Seeking Sanctuary

Further bids were foiled on Oct. 26, when Chinese police arrested 63 DPRK migrants and two ROK activists in pre-dawn raids on two apartments in Beijing’s Tongzhou area. Chinese media, normally silent on such matters, gave this much publicity; no doubt pour encourager les autres. The North Koreans are believed to have been sent back home in November to an uncertain fate; their Southern helpers remain in Chinese custody.

With the alternative a long onward trek to seek sanctuary in either Mongolia or Southeast Asia, deterrence may not work. On Dec. 17 four North Koreans sought asylum at the French embassy in Hanoi; the ROK embassy had allegedly turned them away, citing “bad circumstances.” There was also a fresh, if small, spate in China: the same day seven more North Koreans, including a female polio victim and a child, fled into the Japanese school in Beijing (again). A day earlier, four North Koreans got into a South Korean school there; its Chinese owner then blocked the entrance, closing it for a day.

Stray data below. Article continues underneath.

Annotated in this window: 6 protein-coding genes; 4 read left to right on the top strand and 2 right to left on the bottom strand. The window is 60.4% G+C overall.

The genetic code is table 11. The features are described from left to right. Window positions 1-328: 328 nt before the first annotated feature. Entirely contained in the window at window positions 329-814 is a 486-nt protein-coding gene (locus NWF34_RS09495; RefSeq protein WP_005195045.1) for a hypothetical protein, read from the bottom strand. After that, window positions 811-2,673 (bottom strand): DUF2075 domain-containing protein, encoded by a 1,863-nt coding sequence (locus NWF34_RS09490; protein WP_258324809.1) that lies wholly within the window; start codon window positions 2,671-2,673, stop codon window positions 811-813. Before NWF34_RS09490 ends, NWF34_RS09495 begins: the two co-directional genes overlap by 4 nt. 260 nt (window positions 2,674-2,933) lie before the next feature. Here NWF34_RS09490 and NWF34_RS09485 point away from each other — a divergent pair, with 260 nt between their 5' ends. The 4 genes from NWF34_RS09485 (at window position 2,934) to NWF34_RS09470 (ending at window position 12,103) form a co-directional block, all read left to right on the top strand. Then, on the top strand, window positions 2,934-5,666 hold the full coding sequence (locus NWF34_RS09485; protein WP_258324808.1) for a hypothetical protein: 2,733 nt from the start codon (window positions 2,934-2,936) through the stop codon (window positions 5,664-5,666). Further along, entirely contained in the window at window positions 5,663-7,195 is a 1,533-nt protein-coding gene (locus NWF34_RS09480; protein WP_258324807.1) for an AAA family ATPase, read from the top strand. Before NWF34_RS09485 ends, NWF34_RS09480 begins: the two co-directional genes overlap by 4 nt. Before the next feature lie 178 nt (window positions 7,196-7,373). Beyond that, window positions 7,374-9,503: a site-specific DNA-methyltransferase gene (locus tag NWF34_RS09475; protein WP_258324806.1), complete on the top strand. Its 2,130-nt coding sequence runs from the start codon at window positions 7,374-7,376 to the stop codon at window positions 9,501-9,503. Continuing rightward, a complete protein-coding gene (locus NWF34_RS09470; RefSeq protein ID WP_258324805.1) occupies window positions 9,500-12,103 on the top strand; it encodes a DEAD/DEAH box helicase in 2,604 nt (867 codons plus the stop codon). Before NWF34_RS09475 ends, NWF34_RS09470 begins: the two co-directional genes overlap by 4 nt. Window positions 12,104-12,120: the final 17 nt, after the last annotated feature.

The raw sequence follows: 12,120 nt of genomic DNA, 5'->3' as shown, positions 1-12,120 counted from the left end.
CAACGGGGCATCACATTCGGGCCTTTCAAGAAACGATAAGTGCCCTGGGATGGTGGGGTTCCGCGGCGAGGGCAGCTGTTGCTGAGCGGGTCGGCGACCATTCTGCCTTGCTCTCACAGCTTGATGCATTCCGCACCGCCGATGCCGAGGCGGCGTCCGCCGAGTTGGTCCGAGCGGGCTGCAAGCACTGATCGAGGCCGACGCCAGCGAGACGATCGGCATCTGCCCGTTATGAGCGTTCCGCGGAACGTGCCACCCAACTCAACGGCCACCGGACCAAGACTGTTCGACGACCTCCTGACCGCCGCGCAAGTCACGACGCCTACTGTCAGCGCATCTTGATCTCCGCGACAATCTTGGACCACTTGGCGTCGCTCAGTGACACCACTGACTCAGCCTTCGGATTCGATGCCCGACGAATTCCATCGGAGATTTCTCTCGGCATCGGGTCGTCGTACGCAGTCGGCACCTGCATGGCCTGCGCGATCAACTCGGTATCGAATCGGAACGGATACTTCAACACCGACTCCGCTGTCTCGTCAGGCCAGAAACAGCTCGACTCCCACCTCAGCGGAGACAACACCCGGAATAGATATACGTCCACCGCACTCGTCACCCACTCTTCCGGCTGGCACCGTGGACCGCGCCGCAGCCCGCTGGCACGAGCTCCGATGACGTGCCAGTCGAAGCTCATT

Overall, the South’s Unification Ministry said on Dec. 30 that 1,890 North Korean defectors reached Seoul in 2004: up by nearly half from 2003’s 1,281, itself not much more than 2002’s 1,139. (Without the Vietnam airlift, comprising almost a quarter of the total, the rise would have remained at just over 10 percent.) Figures of this magnitude – still small compared to most global refugee flows – are very recent: cumulative arrivals in the half century since the Korean War ended in 1953 total barely 6,000. In another new trend, some two-thirds are now female: 1,167 as of November, compared to 601 males.

Seoul Plays Scrooge